Unlike other schools in this section, the Highland Park School isn't named after a person of local or national importance.
Instead, it's simply named after the section of Manchester in which it's located and whose young people it serves.
Highland Park encompasses much of the southeastern portion of Manchester. As its name suggests, its elevation is higher than the rest of the town, owing to the mountainous terrain -- extending into Glastonbury -- found there.
Highland Park, however, did contain sedimentary rock which residents found quite useful for building, both in the foundations and in the visible portions. There was also found low-grade copper ore, associated with the Wyllys Copper Mines, though mining it eventually proved unprofitable. And, of course, there are the famous mineral springs of Highland Tonica Water, which Case Brothers bottled for many years under the name "Highland Rock Water." Information on this can be found in the Reprints section of this web site by clicking Case Brothers Historic District.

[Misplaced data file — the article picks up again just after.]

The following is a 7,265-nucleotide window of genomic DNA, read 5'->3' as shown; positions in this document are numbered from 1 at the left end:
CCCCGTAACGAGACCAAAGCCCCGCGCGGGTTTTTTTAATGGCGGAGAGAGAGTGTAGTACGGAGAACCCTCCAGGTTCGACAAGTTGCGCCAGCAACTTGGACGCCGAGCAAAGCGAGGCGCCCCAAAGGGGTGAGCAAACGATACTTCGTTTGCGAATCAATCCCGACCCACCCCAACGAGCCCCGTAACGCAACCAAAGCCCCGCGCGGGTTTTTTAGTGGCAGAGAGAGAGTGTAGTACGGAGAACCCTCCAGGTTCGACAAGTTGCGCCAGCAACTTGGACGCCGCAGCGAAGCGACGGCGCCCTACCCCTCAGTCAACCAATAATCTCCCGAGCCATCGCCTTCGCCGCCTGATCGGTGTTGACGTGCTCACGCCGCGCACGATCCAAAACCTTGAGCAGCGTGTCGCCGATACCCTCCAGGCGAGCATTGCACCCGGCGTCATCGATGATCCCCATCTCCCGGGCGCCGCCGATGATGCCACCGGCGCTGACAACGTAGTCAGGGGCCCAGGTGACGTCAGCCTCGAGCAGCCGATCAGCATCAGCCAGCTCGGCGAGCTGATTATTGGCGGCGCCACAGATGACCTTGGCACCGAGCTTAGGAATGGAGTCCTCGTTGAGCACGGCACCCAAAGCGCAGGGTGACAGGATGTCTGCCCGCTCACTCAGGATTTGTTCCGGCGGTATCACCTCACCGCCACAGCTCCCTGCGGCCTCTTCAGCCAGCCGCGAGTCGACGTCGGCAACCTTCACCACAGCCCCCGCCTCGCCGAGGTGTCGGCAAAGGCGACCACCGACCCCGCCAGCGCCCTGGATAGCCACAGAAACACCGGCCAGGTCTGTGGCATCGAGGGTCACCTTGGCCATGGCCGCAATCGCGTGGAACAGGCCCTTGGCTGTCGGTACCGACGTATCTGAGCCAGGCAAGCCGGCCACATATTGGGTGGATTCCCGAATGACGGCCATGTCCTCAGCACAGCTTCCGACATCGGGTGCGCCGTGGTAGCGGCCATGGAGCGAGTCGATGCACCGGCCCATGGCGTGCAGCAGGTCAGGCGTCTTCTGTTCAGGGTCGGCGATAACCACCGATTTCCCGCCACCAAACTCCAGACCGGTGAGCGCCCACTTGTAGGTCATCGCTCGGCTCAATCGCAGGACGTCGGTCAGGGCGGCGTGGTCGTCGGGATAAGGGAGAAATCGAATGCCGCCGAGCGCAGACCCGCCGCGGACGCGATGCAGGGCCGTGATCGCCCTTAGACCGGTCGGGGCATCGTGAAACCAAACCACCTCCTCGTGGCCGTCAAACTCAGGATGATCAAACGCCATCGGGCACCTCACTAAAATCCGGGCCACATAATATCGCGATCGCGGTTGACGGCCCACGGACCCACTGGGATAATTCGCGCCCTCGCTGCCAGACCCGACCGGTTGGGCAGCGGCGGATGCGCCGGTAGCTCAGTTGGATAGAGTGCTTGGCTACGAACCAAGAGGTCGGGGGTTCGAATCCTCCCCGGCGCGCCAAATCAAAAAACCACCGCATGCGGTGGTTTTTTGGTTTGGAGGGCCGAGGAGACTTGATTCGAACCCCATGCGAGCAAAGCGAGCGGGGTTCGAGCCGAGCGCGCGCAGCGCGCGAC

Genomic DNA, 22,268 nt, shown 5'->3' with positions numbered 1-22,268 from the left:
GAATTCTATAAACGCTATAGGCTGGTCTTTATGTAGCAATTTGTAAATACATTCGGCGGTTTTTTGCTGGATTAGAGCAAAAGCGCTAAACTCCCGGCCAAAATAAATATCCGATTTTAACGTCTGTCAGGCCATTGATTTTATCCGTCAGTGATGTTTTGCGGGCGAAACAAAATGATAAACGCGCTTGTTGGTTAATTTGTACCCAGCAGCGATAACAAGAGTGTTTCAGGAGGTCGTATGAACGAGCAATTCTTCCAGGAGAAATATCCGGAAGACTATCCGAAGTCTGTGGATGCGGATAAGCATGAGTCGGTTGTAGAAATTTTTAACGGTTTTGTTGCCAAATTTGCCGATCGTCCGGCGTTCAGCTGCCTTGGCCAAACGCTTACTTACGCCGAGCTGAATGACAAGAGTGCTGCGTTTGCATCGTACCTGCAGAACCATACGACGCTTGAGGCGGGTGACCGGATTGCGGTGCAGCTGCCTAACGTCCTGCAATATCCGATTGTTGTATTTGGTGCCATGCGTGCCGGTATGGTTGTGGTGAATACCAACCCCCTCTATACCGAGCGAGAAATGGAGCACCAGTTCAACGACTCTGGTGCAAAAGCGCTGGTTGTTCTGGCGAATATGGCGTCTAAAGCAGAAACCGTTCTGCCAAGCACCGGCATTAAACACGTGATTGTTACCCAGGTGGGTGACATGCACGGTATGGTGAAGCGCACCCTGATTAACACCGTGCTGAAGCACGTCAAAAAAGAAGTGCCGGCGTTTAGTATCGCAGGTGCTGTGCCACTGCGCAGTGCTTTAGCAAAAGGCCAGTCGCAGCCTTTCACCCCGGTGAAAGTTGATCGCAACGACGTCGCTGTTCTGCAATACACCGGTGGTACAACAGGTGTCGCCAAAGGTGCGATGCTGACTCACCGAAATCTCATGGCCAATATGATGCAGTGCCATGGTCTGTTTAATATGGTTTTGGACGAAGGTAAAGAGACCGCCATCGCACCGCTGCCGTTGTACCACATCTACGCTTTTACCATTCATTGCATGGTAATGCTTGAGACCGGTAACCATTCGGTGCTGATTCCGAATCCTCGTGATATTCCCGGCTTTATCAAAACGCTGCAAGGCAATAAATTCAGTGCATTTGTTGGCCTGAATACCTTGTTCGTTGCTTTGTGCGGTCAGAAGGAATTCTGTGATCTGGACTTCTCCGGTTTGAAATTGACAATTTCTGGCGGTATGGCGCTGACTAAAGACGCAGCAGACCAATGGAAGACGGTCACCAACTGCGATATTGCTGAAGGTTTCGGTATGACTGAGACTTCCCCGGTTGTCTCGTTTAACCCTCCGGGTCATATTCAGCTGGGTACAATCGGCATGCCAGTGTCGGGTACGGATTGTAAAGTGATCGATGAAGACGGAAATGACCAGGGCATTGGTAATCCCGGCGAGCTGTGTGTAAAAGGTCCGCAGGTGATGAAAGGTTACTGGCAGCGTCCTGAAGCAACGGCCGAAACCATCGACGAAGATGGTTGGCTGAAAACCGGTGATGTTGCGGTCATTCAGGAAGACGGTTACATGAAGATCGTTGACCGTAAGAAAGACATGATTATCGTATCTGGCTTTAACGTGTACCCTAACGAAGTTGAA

The area is quite scenic, and contains hiking trails and historic sites. As related in "Old Manchester II: The Storytellers," [T]he romantic beauty at Highland Park is surpassed by that of few localities in New England. On the southeast the hills are covered with forets, and from here [esp. at the summit of Case Mountain] a full view is afforded of Manchester, Hartford and much of the Connecticut Valley."
The current school, located on Porter Street, was not the original school in this area. If you click Porter Street's Hart Porter you'll find information on the Porter Street School, which was located near the current school's site, and on the individual after whom it was named.